Anyone can add food to their landscape! You don’t need 1/3 of an acre like we have here (minus the houses and garages). Espaliered fruit trees take very little room along a fence. Fruit and nut shrubs and trees can take the place of more traditional ornamentals. Special colors of vegetable plants make them look unrecognizable as food plants, blending into more traditional flower beds. You can use raised beds, plant in the ground, a Garden Tower, “big bag beds,” or any and all combinations of these to fit your space, time and budget. Too much shade? Grow currants. They produce buckets full even in deep shade. No room? Experiment with vertical gardening through trellises, teepees and tiered raised beds.

For me it’s not just about the food. It’s about bringing beauty and nature to an otherwise industrial, impoverished and forlorn spot of earth. Birds, chipmunks, squirrels, rabbits and all manner of insects abound in our yards, delighting the eyes and senses … and most importantly, the heart and soul. In a world of chaos, gardens offer a chance to bring peace, abundance and delight, along with grounding and natural anti-depressants. As David likes to say, what’s not to love?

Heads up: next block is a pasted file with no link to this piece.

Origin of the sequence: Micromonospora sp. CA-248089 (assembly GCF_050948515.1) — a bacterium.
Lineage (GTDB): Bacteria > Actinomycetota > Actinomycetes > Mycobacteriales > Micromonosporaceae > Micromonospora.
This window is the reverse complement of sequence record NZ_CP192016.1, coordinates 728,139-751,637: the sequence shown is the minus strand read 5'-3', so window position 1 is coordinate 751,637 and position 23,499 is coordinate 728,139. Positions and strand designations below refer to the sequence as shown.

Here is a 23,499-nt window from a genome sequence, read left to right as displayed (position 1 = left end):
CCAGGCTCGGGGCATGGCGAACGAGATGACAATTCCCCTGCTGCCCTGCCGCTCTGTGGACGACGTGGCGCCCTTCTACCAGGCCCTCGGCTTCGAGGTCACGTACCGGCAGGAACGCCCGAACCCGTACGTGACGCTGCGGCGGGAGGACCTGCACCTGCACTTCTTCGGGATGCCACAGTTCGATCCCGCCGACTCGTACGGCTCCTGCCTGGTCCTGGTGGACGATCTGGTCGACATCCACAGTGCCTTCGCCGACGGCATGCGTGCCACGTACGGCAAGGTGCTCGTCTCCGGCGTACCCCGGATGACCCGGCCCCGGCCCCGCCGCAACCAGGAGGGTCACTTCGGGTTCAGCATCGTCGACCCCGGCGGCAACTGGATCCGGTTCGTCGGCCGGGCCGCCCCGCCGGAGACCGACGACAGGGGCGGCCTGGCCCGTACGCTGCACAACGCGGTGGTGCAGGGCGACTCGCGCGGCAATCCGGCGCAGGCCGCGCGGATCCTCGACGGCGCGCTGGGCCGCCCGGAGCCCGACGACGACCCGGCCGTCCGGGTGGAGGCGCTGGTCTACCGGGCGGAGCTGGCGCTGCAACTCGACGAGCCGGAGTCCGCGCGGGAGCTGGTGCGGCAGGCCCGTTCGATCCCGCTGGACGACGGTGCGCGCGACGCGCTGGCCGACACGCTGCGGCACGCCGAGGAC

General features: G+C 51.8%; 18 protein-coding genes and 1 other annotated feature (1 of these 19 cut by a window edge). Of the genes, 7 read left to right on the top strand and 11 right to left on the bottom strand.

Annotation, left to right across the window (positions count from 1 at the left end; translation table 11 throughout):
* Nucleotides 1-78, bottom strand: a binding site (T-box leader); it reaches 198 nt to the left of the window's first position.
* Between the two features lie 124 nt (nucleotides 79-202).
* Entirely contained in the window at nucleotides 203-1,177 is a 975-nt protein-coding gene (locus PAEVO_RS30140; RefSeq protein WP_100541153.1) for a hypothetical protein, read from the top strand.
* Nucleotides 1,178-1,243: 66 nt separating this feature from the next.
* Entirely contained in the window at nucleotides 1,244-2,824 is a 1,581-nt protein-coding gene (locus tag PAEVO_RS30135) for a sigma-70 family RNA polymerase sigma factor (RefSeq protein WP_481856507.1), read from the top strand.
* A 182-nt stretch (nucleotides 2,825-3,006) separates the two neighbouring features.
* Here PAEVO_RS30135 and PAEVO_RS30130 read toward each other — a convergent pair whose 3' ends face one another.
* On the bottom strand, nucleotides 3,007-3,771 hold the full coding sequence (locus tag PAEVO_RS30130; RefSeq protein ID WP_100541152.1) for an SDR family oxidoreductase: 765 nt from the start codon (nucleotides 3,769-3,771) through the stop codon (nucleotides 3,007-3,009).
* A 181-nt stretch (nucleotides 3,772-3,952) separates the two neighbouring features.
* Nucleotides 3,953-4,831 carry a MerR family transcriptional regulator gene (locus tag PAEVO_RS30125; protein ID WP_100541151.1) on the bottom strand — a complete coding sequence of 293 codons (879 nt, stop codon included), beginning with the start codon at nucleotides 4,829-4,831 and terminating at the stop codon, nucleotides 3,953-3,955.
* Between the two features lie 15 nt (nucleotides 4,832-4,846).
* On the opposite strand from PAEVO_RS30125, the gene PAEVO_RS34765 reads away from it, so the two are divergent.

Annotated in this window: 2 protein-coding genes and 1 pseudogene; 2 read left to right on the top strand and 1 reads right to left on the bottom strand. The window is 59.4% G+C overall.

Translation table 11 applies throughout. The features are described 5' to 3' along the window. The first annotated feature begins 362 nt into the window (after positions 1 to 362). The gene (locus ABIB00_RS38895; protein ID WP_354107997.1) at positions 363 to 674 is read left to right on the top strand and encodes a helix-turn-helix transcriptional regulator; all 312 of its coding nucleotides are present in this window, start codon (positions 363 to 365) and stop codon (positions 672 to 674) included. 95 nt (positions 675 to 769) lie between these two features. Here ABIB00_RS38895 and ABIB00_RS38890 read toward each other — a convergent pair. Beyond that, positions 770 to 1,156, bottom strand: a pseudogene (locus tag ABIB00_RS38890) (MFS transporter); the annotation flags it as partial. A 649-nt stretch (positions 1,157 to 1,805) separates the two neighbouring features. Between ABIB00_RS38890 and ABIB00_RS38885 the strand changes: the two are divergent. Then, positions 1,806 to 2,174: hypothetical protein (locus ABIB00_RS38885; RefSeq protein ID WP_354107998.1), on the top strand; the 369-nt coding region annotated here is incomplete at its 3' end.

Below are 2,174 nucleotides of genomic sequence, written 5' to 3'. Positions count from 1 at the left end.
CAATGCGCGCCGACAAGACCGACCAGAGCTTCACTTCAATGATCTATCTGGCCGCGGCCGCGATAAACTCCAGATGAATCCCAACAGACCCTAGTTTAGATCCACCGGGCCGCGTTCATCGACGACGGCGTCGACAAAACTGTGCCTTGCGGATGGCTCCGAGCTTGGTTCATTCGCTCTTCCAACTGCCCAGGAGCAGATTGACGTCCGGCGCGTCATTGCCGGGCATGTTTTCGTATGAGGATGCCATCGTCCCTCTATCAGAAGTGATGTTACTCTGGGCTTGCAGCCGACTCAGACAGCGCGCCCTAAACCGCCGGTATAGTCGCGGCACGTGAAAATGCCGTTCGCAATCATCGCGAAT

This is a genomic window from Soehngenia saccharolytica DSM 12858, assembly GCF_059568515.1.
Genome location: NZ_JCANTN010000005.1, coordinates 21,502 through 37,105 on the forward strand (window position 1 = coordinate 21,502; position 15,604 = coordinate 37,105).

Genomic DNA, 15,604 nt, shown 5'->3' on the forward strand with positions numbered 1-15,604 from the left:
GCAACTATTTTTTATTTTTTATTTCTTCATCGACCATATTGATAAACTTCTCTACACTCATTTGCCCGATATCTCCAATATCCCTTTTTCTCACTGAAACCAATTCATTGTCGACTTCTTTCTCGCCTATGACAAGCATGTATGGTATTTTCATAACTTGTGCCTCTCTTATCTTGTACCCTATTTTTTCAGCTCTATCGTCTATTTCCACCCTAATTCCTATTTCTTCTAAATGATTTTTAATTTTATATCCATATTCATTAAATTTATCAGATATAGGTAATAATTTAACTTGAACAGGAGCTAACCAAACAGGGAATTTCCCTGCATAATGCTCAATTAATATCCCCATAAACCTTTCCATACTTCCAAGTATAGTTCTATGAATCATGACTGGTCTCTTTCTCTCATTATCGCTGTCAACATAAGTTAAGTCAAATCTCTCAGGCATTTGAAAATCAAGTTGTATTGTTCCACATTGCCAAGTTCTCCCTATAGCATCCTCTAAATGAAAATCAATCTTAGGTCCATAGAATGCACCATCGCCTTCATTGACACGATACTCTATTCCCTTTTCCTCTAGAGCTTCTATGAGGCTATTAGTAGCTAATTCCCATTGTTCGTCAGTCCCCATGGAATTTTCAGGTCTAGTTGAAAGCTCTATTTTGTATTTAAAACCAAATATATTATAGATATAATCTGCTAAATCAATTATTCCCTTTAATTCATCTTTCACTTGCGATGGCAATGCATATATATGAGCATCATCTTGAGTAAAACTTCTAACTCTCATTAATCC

If you missed spring and summer produce, it’s not too late to plant for fall. Look into cool season crops like kale, brassicas, Lucullus chard, beets, carrots, daikon radishes, and even very short season warm weather veggies. Check your seed packs for days to harvest and subtract from your average first frost date to see if you can still get a harvest!

Wishing you and yours abundance and joy.

 

Flower Angel

David snapped this photo on his way out of the car at lunch. So sweet! I was just thinking how grateful I am for calendula still blooming in November:

Flower Angel

Planning Next Year’s Harvest ~ Lasagna Gardening How-To